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The extent to which a shipowner has to take measures to protect a seafarer from the risk of being injured or killed by the criminal acts of pirates in the context of his/her employment: an English negligence law perspective

The extent to which a shipowner has to take measures to protect a seafarer from the risk of being injured or killed by the criminal acts of pirates in the context of his/her employment: an English negligence law perspective
The extent to which a shipowner has to take measures to protect a seafarer from the risk of being injured or killed by the criminal acts of pirates in the context of his/her employment: an English negligence law perspective
The present thesis examines the process of the application of the test of the hypothetical reasonable person when determining the precautionary measures that should have been taken by a shipowner to meet the legal standard of care required of a shipowner in discharge of his/her common law duty of care to safeguard the health and safety of a seafarer in the context of his/her employment in a particular case. The examination is centred on the question of the extent to which a shipowner has to take measures to protect a seafarer from the risk of being injured or killed by the criminal acts of pirates in the context of his/her employment, with a view to clarifying the legal grounds upon which a seafarer, or the dependants of a seafarer, may be entitled to claim compensation from a shipowner for personal injury or loss of life, which the seafarer suffered as a result of a maritime piracy attack in the context of his/her employment.

The outcome of the research is that a shipowner should conduct a maritime piracy specific risk assessment to introduce and enforce a maritime piracy specific ship security plan for the voyage to be undertaken, should inform a seafarer about the outcome of such assessment, and should harden the vessel against the risks identified by such assessment. If the voyage to be undertaken is in designated high risk areas, in areas in which a significant number of maritime piracy attacks has been reported, or in areas in which a significant number of incidents of injury or death of seafarers as a result of maritime piracy attacks has occurred, then a shipowner should not deploy private armed guards on board his/her ship. Conversely, an obligation to re-route his/her ship from a dangerous area may rest on a shipowner, but only in some exceptional circumstances.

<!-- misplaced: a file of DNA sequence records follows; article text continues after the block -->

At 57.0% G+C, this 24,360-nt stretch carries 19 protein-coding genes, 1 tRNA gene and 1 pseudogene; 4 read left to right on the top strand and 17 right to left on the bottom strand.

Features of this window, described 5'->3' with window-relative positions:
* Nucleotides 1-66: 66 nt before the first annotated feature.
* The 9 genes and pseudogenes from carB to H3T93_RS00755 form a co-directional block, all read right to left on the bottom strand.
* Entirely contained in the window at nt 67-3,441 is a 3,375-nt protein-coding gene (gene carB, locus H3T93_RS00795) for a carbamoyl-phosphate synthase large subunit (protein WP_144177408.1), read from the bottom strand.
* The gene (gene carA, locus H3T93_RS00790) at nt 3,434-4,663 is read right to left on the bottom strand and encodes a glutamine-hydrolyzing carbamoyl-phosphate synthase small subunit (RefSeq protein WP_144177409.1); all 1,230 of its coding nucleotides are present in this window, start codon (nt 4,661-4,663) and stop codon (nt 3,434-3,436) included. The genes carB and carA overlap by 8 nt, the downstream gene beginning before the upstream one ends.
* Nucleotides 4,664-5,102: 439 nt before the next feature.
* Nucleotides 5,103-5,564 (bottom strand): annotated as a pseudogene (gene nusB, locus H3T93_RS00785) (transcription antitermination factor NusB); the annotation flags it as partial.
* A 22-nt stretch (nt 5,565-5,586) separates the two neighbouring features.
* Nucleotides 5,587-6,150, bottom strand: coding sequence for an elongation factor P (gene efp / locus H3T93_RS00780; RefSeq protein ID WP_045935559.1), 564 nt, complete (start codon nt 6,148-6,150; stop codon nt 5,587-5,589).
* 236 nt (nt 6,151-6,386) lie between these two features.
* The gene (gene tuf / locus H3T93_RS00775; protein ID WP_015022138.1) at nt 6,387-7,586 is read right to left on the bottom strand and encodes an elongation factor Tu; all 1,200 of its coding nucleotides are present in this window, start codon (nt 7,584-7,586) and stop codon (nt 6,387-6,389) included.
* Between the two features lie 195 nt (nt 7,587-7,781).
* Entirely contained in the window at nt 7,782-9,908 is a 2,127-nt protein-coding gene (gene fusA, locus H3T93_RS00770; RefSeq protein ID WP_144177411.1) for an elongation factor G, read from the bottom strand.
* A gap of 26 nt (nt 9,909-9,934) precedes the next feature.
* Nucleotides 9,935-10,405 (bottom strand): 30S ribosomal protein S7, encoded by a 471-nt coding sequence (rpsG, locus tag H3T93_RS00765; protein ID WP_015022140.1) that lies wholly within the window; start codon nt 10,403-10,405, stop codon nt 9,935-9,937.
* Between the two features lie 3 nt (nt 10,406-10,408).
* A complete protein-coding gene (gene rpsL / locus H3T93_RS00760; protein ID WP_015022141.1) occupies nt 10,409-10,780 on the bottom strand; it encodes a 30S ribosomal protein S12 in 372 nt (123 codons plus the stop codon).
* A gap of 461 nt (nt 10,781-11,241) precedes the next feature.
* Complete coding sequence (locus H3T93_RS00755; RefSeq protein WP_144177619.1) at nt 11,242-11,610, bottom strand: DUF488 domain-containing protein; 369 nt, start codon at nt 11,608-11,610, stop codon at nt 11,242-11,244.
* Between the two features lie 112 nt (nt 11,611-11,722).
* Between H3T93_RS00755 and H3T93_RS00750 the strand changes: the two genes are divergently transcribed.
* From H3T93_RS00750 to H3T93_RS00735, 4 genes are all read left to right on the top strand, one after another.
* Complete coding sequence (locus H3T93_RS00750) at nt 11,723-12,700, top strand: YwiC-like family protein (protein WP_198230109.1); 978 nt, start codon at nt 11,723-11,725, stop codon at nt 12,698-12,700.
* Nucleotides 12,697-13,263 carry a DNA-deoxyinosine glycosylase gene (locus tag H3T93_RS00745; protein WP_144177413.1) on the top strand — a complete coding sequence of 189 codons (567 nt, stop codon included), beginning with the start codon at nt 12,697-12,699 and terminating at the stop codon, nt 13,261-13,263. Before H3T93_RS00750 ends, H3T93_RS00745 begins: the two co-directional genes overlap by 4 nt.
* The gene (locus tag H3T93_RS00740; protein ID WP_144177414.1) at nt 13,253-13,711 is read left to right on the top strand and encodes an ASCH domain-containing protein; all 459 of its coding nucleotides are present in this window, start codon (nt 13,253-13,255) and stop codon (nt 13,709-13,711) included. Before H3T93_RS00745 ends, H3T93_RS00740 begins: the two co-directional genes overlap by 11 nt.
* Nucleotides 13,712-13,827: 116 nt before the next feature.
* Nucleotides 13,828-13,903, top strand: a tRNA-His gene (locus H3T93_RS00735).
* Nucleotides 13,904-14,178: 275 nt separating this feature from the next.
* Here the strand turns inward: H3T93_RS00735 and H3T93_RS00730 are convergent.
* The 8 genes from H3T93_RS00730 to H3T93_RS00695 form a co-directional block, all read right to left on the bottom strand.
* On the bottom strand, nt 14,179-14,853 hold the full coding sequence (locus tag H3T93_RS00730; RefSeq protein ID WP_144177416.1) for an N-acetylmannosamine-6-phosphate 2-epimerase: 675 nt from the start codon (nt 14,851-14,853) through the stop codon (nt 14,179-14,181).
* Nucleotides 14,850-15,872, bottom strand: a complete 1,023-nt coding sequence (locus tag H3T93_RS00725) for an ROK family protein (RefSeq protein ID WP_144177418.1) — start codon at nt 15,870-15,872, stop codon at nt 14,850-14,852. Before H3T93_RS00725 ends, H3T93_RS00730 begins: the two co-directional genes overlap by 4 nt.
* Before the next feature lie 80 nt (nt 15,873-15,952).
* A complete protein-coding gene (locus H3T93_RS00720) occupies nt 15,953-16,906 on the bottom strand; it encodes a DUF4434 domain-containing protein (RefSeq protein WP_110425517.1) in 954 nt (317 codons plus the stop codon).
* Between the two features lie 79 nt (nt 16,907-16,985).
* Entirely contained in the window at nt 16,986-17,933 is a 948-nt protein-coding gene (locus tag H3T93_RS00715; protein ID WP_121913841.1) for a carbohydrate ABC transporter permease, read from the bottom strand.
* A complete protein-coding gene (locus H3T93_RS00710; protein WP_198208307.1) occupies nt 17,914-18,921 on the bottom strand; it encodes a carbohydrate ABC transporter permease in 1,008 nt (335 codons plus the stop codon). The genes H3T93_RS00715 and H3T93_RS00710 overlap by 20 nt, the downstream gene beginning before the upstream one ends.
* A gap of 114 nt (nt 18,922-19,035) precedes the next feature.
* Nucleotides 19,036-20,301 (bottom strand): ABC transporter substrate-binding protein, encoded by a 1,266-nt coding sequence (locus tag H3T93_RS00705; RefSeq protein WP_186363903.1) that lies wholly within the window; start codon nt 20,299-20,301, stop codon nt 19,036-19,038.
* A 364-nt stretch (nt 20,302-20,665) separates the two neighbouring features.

Notwithstanding the focus of the thesis on the specific facts of maritime piracy, its example may offer an understanding of the future evolution of the application of the test of the hypothetical reasonable person in the employment context in general.
University of Southampton
Amaxilati, Zoumpoulia
fb88abb5-901b-4254-b58f-6dd5f94d0fd6
Amaxilati, Zoumpoulia
fb88abb5-901b-4254-b58f-6dd5f94d0fd6
Kazarian, Melinee
275d8dcd-19af-4530-9d99-6187819c6dcf